Special Folders Browser

When using the Environment.SpecialFolder enumeration I often spend a few extra moments checking what path a particular SpecialFolder constant refers to on my computer. Since it can be different from machine to machine and user to user it can help to quickly identify where the special folders point to. I got tired of writing the same boilerplate code over and over again so I quickly wrote the Special Folders Browser.

Some useful features:

  • Clearly displays the current path that each special folder represents.
  • “Open in Explorer” button to jump to the specified path in Windows Explorer.
  • “Copy C++/C# Code” buttons which copy the necessary code to the clipboard to save you some typing.

Here are some handy shortcuts:

  • Double click to open folder in Windows Explorer
  • Alt+E for “Open in Explorer”
  • Alt+C for “Copy C++ Code”
  • Alt+O for “Copy C# Code”

This tool was compiled for the .NET Framework 2.0 Beta 2. Oh, and it uses reflection so the enumeration constants are not hardcoded just in case the list changes between now and the RTM.

Download it here. In an upcoming post I'll be talking about language choice and why I wrote this tool in C#!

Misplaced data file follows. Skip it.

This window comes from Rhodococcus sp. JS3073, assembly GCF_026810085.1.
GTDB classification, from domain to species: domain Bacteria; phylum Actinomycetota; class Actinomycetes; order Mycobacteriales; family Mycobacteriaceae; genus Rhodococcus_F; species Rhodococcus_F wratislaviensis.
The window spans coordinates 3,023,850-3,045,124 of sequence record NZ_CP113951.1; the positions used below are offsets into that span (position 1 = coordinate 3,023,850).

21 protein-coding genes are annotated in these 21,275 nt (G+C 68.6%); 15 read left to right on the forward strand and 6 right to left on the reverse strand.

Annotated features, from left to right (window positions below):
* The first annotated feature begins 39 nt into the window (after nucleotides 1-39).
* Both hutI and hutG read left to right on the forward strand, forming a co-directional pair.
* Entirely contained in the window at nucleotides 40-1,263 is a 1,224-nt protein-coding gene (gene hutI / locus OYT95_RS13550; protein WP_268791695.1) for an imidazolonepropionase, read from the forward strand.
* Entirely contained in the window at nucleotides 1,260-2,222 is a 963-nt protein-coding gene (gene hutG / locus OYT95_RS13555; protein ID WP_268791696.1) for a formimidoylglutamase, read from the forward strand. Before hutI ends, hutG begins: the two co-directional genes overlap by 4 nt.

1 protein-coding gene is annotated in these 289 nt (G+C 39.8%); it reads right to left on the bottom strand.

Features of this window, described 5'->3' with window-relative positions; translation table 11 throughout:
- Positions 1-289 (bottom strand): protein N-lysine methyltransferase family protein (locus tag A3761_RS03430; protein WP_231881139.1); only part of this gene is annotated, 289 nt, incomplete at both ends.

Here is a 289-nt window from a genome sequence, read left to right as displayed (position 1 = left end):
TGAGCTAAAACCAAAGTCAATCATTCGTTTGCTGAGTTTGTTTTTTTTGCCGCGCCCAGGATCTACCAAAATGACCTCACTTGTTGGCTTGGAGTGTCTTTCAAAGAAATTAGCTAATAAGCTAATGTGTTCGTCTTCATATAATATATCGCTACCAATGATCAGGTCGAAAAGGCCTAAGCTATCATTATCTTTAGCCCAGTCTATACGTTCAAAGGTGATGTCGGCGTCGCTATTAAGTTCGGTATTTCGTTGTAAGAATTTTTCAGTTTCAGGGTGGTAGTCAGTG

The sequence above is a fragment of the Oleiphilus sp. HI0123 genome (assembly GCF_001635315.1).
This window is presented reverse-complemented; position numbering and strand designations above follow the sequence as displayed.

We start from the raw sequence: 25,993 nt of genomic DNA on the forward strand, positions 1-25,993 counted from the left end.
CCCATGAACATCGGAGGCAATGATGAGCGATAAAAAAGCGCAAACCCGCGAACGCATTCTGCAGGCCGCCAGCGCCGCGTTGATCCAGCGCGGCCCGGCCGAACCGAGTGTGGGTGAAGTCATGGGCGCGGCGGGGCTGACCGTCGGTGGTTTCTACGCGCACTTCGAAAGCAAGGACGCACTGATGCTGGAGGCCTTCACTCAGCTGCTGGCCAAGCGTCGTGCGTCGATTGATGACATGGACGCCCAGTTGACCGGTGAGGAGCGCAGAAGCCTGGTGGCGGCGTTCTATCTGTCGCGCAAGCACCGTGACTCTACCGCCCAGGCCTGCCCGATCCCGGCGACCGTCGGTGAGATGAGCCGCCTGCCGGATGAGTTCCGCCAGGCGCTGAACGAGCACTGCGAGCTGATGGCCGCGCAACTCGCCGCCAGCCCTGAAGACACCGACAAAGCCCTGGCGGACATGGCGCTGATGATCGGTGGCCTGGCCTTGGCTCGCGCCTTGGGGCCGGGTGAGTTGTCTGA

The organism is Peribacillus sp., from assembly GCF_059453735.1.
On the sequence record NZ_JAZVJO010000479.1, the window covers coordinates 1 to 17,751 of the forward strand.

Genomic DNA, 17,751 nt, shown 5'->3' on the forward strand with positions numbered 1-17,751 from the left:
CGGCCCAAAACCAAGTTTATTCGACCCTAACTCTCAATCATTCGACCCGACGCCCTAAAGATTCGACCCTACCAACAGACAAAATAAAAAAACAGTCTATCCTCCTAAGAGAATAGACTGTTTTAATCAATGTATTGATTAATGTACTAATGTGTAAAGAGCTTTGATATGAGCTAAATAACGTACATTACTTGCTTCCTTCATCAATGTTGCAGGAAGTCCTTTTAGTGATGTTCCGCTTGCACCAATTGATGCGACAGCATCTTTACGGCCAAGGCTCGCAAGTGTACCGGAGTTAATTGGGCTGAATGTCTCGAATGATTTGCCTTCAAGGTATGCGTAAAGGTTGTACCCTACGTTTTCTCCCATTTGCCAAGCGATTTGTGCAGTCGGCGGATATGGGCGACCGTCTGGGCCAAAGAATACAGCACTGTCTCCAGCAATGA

© 2005 Kenny Kerr

1 Comment

  • It worked. I even learned from it that among the folders that Windows Explorer displays with localized names, less than half of those folders really have localized names. Most of them have real names in US-English but Windows Explorer localizes them both in the left-hand panel (tree view) and right-hand panel (contents of current folder). The console command DIR agreed with your program's display.

    Hmm, maybe I should see which version of a folder name is found by the puppy dog searcher.

    My Virtual Machines, My Webs, My Visual Studio Projects (oops no My, oh my), and My Videos and My Vide and Video (three different folders with different katakana names) aren't special folders. My my, I wonder where they all came from.

Comments have been disabled for this content.